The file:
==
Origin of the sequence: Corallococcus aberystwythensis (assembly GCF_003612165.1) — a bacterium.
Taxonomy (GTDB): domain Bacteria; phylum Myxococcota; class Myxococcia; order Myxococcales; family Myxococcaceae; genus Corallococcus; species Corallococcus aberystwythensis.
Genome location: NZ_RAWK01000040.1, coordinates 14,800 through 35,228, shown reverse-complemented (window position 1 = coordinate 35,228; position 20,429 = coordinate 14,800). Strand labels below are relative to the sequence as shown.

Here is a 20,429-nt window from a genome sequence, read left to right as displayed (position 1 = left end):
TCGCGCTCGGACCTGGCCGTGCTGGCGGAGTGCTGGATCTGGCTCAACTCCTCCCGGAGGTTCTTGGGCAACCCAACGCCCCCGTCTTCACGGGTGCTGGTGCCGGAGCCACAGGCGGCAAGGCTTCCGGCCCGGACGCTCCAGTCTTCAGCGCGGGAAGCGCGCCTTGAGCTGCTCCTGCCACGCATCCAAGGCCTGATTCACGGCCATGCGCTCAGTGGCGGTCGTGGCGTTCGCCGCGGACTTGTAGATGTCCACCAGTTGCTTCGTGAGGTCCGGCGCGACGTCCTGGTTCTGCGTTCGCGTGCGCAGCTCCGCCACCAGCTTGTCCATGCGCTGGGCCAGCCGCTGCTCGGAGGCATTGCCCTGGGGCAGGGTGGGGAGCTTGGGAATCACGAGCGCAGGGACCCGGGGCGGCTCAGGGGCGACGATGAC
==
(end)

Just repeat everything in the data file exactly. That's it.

Origin of the sequence: Corallococcus aberystwythensis (assembly GCF_003612165.1) — a bacterium.
Taxonomy (GTDB): domain Bacteria; phylum Myxococcota; class Myxococcia; order Myxococcales; family Myxococcaceae; genus Corallococcus; species Corallococcus aberystwythensis.
Genome location: NZ_RAWK01000040.1, coordinates 14,800 through 35,228, shown reverse-complemented (window position 1 = coordinate 35,228; position 20,429 = coordinate 14,800). Strand labels below are relative to the sequence as shown.

Here is a 20,429-nt window from a genome sequence, read left to right as displayed (position 1 = left end):
TCGCGCTCGGACCTGGCCGTGCTGGCGGAGTGCTGGATCTGGCTCAACTCCTCCCGGAGGTTCTTGGGCAACCCAACGCCCCCGTCTTCACGGGTGCTGGTGCCGGAGCCACAGGCGGCAAGGCTTCCGGCCCGGACGCTCCAGTCTTCAGCGCGGGAAGCGCGCCTTGAGCTGCTCCTGCCACGCATCCAAGGCCTGATTCACGGCCATGCGCTCAGTGGCGGTCGTGGCGTTCGCCGCGGACTTGTAGATGTCCACCAGTTGCTTCGTGAGGTCCGGCGCGACGTCCTGGTTCTGCGTTCGCGTGCGCAGCTCCGCCACCAGCTTGTCCATGCGCTGGGCCAGCCGCTGCTCGGAGGCATTGCCCTGGGGCAGGGTGGGGAGCTTGGGAATCACGAGCGCAGGGACCCGGGGCGGCTCAGGGGCGACGATGAC